Hyman’s Seafood on Meeting Street is a family-owned seafood spot, deli, general store spread over most of a city block in buildings dating to the late 1890s. The popular eatery has been at the same location for nearly 130 years. Dining here is casual place; prices are lower, than other city seafood restaurants. The signature dish is crispy flounder, which we didn't try as it's not our favorite fish, but there's plenty of other seafood choices on the menu. If you like seafood, as we do  you won’t be disappointed.

Seating is on a first-come, first-served basis, no advance reservations. We joined others out front to wait for our chance to dine at this tourist favorite. While waiting, we chatted with a local couple who said they dined here often, but avoided the busiest times, which seem to be any night. Once seated, we checked out plaques that showed famous folks who had dined at the same table. Ours featured NFL player Tony Dorsett, former SC Senator Fritz Hollings, and talk show host Oprah Winfrey. If you go, be sure to try the hush puppies, which were the best we've ever had (see Grenville's smile below). Notice the two spoons as we shared that key lime pie dessert!
Hyman’s is open 360 days a year, 7 days a week, closed only for Jewish holidays, Thanksgiving, and Christmas. The restaurant has been voted best seafood by Southern Living Magazine’s reader’s poll for several years. There may be another reason too as a prominent sign boasts two rules: Rule #1 the customer is always right and Rule # 2 when in doubt, refer back to Rule #1. 

Pane e Vino on Warren Street, is a downtown trattoria, located just off Charleston’s busy King Street on a much quieter, off-the-beaten street. Entering the restaurant, we passed by a large patio hidden behind an ivy-covered wrought-iron fence. It’s larger than the restaurant’s main dining room. The interior was very comfortable on a warm SC evening with a dimly lit and cozy atmosphere.

For a restaurant with pane (bread) in its name, there was a lack of Italian breads in the basket, exactly one type. Our dinner choices were stuffed ravioli; mine was stuffed with a pureed spinach and ricotta blend in a light smoked prosciutto and asparagus cream sauce. Grenville chose a lobster-stuffed version.  Both were good, but no side salads were included with dinner, which was disappointing. The restaurant was near our hotel. We should have walked further along to nearby King Street which offered more dining choices.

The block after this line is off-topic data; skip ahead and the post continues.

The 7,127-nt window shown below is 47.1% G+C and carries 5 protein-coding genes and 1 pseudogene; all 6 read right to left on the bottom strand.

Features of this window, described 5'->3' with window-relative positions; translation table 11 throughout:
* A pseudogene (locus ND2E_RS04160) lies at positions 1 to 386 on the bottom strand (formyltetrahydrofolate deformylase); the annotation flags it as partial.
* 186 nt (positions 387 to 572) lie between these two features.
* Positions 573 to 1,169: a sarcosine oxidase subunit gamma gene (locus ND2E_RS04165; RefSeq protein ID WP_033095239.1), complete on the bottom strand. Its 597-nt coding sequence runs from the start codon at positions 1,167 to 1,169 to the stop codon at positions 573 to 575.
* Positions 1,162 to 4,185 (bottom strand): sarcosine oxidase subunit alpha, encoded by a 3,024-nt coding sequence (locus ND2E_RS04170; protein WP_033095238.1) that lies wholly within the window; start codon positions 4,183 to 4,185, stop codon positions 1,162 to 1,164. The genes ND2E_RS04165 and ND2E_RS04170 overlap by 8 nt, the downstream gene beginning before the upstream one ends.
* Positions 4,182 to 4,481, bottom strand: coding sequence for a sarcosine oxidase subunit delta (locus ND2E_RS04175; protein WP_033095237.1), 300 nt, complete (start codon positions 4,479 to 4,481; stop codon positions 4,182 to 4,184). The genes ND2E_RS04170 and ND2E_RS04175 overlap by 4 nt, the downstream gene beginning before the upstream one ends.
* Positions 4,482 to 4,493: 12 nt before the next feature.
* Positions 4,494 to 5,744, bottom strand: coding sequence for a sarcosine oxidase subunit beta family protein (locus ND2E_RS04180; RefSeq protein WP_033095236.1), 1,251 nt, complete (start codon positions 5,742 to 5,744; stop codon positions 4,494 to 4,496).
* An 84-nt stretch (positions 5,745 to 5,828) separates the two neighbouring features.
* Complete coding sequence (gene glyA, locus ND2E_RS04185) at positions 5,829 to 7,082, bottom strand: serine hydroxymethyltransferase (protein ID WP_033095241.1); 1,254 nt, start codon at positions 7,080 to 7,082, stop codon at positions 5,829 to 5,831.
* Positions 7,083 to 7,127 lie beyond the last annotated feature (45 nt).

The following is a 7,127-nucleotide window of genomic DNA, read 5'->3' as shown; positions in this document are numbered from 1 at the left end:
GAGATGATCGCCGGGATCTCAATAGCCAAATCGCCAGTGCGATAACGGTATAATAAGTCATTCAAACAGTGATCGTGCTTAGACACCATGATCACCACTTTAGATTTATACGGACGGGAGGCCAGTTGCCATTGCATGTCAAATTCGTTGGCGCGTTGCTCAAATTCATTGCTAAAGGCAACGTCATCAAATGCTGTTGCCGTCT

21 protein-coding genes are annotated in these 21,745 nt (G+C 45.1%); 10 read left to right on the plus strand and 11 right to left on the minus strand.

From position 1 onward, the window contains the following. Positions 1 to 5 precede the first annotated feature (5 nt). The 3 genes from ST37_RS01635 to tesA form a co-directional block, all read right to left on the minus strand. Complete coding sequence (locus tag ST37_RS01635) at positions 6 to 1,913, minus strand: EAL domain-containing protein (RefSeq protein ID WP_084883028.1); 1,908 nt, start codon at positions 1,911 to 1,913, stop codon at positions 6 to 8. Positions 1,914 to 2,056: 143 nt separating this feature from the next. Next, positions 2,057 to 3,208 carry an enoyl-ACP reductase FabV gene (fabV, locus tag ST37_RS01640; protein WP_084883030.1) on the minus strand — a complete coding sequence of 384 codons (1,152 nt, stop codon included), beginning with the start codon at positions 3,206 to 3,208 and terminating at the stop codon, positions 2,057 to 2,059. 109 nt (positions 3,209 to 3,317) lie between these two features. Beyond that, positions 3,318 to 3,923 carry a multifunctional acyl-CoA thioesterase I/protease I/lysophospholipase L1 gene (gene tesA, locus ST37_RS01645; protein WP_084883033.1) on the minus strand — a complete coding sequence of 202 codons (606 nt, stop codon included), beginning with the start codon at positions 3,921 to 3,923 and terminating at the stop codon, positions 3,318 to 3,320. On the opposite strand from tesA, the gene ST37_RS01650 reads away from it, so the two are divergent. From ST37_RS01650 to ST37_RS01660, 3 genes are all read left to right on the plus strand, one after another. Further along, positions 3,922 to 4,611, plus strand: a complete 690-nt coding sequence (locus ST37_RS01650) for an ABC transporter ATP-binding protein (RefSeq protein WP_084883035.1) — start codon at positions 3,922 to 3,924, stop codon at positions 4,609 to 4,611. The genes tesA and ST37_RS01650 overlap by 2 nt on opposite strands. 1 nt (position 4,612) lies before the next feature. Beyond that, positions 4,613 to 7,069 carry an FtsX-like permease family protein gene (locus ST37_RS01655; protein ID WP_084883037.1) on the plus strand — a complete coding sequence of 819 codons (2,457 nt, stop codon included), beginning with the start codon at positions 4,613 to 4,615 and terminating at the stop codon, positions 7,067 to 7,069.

Smoke BBQ on upper King Street started with a food truck business that's expanded to two Charleston storefront locations. We had read that the chef-owner treats smoked meats as gourmet-level fare, and we believe it after eating here. Apparently so do others as it was very crowded the afternoon we were there. 

The menu is simply printed on a single page with several sandwich choices, some wings, meat platters, and a salad. Food is served on small metal trays (easy cleanup). The BBQ was served between the sides in the above photos. My choice was pulled pork and Grenville had house-smoked pastrami. Our meal choices came with two sides as we both selected the slaw, which as more of a salad. It was lightly dressed and included shredded carrots, apples, and pickled red cabbage and pecans. Fresh and crunchy, it was a welcome break from mayo-based slaws. Service was fast and so friendly (it's a Southern "thing"). Every employee stopped by to see if everything was to our liking, which it was and very good as well.